When Russia invaded Ukraine on the 24th February 2022, the global financial markets braced for a shock. The economic impacts of the invasion were immediate and significant. The prices of global commodities such as food and oil continue to soar as a result of the crisis and the situation appears bleak. The conflict in Ukraine has led to what United Nations General Secretary António Guterres describes as a ‘triple food, energy and financial crisis.’
The events in Ukraine could not have come at a worse time for a number of countries experiencing a perfect storm of the impacts of the ongoing conflict, the economic fallout of COVID-19 and a number of environmental issues. These price surges have therefore disproportionately impacted those with the lowest resilience and capability navigate these shocks.
In some regions this crisis is occurring in the context of devastating ecological degradation. The Sahel Region of Africa covers 10 countries, 6 of which are classified as ecological hotspots and are suffering from a combination of rapid population growth, food risk and water risk. Economic shocks and rises in commodity prices are stripping these countries of their ability to mitigate the threats they are already facing, and weakening their capacity to navigate future crises. Many of these countries are grappling with their own conflicts and internal instability which further contributes to resource degradation, and the current approach from the international community is unlikely to alleviate these pressures.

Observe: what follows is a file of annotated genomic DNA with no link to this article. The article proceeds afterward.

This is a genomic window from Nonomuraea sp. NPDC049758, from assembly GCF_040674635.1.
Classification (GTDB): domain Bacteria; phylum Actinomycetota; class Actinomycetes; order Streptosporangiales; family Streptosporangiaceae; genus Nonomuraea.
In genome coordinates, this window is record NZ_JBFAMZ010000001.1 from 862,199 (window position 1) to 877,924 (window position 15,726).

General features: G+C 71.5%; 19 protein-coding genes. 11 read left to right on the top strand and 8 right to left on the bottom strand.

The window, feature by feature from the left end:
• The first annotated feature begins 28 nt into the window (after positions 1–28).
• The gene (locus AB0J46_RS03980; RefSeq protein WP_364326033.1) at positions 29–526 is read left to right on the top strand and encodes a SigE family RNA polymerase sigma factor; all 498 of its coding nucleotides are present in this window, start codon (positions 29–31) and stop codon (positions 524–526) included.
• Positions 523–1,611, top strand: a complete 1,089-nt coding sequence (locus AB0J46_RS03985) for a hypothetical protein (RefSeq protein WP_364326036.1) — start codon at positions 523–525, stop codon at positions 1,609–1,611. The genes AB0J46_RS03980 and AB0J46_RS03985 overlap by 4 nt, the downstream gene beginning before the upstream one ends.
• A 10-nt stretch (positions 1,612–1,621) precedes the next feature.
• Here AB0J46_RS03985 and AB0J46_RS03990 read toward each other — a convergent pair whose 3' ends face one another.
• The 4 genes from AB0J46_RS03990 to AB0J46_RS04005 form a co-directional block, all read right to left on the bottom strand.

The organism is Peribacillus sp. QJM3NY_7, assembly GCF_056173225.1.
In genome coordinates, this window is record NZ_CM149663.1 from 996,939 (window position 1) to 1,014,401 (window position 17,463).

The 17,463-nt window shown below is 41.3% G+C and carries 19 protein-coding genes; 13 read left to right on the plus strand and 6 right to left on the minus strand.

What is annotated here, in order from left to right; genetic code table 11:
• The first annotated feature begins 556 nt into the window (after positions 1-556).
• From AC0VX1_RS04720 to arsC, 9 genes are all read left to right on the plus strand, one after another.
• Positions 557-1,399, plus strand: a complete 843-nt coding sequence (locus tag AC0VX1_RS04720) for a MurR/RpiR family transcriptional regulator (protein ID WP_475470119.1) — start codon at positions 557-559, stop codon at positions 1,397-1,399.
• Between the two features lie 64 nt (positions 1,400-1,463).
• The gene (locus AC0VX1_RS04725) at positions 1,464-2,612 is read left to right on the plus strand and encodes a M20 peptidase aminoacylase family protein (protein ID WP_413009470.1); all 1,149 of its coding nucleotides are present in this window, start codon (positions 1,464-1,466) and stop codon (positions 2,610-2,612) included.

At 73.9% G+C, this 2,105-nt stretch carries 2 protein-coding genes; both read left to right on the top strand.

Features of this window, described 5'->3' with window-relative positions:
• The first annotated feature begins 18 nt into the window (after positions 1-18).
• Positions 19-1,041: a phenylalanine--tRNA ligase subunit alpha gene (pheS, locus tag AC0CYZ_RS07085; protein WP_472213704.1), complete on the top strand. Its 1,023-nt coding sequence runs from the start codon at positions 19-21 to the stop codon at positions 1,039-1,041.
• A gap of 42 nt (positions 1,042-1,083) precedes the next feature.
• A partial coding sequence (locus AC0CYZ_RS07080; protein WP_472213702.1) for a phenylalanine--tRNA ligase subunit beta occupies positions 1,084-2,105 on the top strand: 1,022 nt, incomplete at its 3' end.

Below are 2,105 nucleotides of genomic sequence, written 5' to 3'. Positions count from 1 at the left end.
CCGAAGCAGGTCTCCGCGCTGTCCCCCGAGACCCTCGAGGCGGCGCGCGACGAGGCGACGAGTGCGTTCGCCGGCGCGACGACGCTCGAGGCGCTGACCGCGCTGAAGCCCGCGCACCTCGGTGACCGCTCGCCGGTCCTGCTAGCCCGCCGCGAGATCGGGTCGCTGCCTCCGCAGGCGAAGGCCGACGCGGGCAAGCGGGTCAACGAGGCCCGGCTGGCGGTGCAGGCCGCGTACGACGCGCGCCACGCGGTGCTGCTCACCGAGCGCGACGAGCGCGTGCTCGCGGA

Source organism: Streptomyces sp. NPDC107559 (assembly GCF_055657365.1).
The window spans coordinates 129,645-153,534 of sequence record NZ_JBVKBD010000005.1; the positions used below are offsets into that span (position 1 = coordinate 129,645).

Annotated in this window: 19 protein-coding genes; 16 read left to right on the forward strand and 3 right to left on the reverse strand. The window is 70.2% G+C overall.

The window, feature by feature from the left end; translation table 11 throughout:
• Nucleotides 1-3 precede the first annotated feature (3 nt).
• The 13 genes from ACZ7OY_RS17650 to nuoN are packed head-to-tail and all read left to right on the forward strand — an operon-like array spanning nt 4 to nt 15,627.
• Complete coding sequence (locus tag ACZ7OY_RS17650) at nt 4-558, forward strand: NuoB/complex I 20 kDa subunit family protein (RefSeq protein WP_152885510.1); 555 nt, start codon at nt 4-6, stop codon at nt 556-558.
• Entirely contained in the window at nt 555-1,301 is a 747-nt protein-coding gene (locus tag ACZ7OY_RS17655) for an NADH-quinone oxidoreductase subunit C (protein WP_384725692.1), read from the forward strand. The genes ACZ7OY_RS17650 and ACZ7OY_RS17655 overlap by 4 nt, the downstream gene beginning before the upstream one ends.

As countries rush to bolster defence spending, many international aid budgets already slashed as countries grappled with COVID, have shifted their focus to the crisis in Ukraine. This is occurring against a backdrop of developing countries facing a potential debt crisis triggered by rising interest rates and enormous debts as a result of COVID-19.
Hunger has been increasing in almost all countries affected by conflict, climate change and economic downturns, and the conflict in Ukraine is highly likely to exacerbate these issues. Food insecurity already poses an increasing threat, with up to 2.4 billion people already impacted. This is expected to rise by a further 43% by 2050, impacting well over a third of the world’s population.
In the short term, some of the world’s most vulnerable will pay a significant price as a result of the conflict. Global inequality serves a stark reminder that there will be far more victims of the Ukrainian conflict than just those in Europe.
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